Sick pay received from an employer is generally taxable as wages unless it qualifies as workers’ compensation. An exception applies for payments received under accident or health plans; they are generally tax-free. Sick pay is subject to income tax withholding as if it were wages, unless it is from a third party (such as an insurance company).
You do not pay tax on workers’ compensation payments for injuries or illnesses suffered on the job. However, some employers may continue to pay your regular salary but require workers’ compensation payments be returned to them. If that is the case then you are taxed on the difference between what was paid and what was returned. For example, if you receive $250 a week from the state for workers’ compensation but your employer continues to pay a weekly salary of $1,000 then $750 ($1,000 minus $250) is considered taxable income.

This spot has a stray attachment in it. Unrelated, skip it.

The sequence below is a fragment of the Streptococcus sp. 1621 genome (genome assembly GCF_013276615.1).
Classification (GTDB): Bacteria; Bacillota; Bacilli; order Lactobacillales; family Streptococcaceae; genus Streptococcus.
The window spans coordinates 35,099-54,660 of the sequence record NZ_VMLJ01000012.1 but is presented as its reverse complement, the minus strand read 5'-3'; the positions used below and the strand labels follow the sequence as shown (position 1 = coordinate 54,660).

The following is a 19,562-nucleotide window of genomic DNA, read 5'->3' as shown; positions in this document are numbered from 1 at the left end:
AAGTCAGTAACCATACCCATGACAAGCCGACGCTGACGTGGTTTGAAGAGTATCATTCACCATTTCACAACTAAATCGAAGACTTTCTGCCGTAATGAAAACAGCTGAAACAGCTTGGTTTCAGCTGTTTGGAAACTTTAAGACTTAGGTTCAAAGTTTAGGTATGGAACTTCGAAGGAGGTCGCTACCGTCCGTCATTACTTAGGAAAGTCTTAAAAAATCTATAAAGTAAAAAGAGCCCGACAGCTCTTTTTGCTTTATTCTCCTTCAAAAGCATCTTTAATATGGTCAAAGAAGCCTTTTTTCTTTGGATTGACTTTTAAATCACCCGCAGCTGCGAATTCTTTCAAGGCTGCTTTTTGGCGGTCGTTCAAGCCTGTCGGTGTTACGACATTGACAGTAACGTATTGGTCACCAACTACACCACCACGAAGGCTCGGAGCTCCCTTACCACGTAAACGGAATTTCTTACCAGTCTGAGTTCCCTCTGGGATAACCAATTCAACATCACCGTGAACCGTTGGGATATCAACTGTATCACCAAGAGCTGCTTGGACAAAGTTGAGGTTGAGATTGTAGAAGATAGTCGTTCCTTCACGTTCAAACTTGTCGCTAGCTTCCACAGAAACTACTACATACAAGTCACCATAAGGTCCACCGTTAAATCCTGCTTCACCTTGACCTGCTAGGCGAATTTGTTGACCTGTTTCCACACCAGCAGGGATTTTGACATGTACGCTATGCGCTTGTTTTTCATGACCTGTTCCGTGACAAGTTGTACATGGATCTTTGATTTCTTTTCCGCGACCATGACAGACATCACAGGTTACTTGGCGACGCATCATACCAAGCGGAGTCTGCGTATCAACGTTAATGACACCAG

To qualify as tax-free workers’ compensation, the payments must be made under the authority of a law that provides compensation for on-the-job injury or illness. Payments made under a labor agreement do not qualify as tax-free workers’ compensation. A retirement pension or annuity also does not qualify for tax-free treatment if the benefits are based on age, length of service, or prior plan contributions when retirement was triggered by a work-related injury or sickness.